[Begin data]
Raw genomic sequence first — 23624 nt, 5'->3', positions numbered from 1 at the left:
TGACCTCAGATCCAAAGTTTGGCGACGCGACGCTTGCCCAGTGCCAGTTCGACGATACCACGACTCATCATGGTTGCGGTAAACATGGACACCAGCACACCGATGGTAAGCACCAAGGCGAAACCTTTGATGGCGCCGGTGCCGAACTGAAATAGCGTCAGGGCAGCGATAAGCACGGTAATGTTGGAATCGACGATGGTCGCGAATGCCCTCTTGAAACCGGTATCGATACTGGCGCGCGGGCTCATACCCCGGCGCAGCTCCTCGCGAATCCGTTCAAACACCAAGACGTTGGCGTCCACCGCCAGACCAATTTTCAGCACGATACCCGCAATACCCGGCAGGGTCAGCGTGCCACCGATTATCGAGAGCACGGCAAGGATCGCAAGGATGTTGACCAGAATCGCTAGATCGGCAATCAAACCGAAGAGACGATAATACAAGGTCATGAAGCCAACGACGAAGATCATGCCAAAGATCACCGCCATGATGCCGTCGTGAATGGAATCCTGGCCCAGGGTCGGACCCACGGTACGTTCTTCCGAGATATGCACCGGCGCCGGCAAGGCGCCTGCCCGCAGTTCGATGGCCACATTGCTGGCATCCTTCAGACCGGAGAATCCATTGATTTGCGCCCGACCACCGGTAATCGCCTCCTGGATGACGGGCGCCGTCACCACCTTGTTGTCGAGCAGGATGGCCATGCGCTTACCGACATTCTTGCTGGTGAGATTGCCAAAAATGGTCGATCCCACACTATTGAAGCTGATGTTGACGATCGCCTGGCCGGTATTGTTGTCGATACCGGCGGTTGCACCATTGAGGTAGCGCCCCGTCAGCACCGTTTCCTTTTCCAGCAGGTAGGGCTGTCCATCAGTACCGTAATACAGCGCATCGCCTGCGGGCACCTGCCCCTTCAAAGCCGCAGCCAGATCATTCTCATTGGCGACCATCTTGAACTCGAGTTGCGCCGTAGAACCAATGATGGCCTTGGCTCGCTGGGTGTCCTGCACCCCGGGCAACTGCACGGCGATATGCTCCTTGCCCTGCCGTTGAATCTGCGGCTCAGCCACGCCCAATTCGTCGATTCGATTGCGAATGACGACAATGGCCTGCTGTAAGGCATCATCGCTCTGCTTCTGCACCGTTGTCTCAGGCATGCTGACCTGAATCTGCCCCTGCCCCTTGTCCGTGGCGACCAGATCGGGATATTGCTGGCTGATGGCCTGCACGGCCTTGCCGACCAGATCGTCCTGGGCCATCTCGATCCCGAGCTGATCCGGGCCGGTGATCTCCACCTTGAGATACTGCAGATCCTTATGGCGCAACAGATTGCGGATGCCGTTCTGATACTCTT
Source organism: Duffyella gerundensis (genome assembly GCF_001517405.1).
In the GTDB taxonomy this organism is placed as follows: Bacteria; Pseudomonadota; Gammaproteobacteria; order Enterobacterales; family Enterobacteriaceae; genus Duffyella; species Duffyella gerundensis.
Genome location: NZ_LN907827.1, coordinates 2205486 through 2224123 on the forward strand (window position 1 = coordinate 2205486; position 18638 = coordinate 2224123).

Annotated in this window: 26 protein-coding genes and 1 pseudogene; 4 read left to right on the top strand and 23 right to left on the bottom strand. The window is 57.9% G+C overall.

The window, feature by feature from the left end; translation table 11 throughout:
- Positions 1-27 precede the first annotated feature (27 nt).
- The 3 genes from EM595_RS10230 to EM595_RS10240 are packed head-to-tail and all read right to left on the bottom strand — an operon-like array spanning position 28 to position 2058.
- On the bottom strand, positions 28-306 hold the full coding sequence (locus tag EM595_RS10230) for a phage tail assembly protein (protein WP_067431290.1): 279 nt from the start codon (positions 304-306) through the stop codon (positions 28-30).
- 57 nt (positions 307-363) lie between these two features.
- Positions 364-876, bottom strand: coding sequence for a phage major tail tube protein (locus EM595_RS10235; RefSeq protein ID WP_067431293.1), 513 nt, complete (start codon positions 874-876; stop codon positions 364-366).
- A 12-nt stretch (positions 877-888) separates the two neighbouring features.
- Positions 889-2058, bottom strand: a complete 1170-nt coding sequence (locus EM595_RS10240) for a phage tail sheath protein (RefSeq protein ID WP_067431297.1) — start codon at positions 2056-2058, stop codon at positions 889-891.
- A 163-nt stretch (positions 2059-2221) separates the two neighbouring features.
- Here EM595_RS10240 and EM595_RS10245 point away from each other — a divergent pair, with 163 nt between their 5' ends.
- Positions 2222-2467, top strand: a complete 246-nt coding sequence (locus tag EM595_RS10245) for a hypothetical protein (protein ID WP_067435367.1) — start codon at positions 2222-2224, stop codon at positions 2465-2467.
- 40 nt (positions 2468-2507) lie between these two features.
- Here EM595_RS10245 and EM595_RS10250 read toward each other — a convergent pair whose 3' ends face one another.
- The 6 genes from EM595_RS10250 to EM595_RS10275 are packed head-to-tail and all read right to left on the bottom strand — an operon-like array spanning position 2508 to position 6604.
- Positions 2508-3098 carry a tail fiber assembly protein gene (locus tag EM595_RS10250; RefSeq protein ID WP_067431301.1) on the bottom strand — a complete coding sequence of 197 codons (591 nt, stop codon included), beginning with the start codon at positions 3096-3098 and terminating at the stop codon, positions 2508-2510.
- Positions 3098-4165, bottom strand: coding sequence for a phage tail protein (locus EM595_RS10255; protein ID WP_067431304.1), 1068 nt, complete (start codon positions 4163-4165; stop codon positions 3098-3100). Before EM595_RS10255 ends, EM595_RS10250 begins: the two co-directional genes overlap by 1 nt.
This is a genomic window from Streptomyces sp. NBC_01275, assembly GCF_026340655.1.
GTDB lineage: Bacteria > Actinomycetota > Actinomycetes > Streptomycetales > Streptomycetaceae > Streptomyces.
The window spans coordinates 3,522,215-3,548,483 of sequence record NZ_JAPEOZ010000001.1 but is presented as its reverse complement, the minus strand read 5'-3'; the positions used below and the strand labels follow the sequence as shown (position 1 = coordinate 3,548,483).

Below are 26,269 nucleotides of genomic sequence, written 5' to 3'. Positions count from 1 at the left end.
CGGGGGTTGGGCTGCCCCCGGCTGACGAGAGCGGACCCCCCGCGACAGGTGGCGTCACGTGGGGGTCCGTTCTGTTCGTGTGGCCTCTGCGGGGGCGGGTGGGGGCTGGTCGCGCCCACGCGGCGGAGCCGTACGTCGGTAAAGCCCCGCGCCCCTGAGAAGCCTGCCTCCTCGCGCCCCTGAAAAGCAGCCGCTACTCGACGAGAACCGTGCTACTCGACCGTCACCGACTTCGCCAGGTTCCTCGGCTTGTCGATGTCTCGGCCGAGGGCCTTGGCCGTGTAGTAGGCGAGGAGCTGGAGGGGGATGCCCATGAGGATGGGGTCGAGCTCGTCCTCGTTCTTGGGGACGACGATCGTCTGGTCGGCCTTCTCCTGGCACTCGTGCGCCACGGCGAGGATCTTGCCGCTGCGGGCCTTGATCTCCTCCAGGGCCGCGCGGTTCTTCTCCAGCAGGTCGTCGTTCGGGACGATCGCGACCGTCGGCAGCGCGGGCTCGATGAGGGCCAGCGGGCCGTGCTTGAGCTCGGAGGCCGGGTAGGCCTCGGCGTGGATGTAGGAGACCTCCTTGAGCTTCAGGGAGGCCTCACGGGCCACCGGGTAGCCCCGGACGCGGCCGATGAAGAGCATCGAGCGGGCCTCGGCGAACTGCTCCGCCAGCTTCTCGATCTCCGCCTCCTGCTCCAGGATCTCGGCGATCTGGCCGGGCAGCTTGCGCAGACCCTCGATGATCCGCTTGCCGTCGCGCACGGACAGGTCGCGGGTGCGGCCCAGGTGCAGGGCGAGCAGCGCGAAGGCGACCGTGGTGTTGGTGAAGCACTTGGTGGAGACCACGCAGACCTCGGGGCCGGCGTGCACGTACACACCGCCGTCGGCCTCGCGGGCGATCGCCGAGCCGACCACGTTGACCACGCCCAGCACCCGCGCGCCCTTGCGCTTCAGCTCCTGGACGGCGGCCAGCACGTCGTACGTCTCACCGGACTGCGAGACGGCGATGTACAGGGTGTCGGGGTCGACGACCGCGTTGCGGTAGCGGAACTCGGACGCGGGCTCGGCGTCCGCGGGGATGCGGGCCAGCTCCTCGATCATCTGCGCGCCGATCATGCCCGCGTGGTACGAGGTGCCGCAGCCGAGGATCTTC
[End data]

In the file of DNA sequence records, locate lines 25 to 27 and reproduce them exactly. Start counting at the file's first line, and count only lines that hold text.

The window spans coordinates 3,522,215-3,548,483 of sequence record NZ_JAPEOZ010000001.1 but is presented as its reverse complement, the minus strand read 5'-3'; the positions used below and the strand labels follow the sequence as shown (position 1 = coordinate 3,548,483).

Below are 26,269 nucleotides of genomic sequence, written 5' to 3'. Positions count from 1 at the left end.
CGGGGGTTGGGCTGCCCCCGGCTGACGAGAGCGGACCCCCCGCGACAGGTGGCGTCACGTGGGGGTCCGTTCTGTTCGTGTGGCCTCTGCGGGGGCGGGTGGGGGCTGGTCGCGCCCACGCGGCGGAGCCGTACGTCGGTAAAGCCCCGCGCCCCTGAGAAGCCTGCCTCCTCGCGCCCCTGAAAAGCAGCCGCTACTCGACGAGAACCGTGCTACTCGACCGTCACCGACTTCGCCAGGTTCCTCGGCTTGTCGATGTCTCGGCCGAGGGCCTTGGCCGTGTAGTAGGCGAGGAGCTGGAGGGGGATGCCCATGAGGATGGGGTCGAGCTCGTCCTCGTTCTTGGGGACGACGATCGTCTGGTCGGCCTTCTCCTGGCACTCGTGCGCCACGGCGAGGATCTTGCCGCTGCGGGCCTTGATCTCCTCCAGGGCCGCGCGGTTCTTCTCCAGCAGGTCGTCGTTCGGGACGATCGCGACCGTCGGCAGCGCGGGCTCGATGAGGGCCAGCGGGCCGTGCTTGAGCTCGGAGGCCGGGTAGGCCTCGGCGTGGATGTAGGAGACCTCCTTGAGCTTCAGGGAGGCCTCACGGGCCACCGGGTAGCCCCGGACGCGGCCGATGAAGAGCATCGAGCGGGCCTCGGCGAACTGCTCCGCCAGCTTCTCGATCTCCGCCTCCTGCTCCAGGATCTCGGCGATCTGGCCGGGCAGCTTGCGCAGACCCTCGATGATCCGCTTGCCGTCGCGCACGGACAGGTCGCGGGTGCGGCCCAGGTGCAGGGCGAGCAGCGCGAAGGCGACCGTGGTGTTGGTGAAGCACTTGGTGGAGACCACGCAGACCTCGGGGCCGGCGTGCACGTACACACCGCCGTCGGCCTCGCGGGCGATCGCCGAGCCGACCACGTTGACCACGCCCAGCACCCGCGCGCCCTTGCGCTTCAGCTCCTGGACGGCGGCCAGCACGTCGTACGTCTCACCGGACTGCGAGACGGCGATGTACAGGGTGTCGGGGTCGACGACCGCGTTGCGGTAGCGGAACTCGGACGCGGGCTCGGCGTCCGCGGGGATGCGGGCCAGCTCCTCGATCATCTGCGCGCCGATCATGCCCGCGTGGTACGAGGTGCCGCAGCCGAGGATCTTC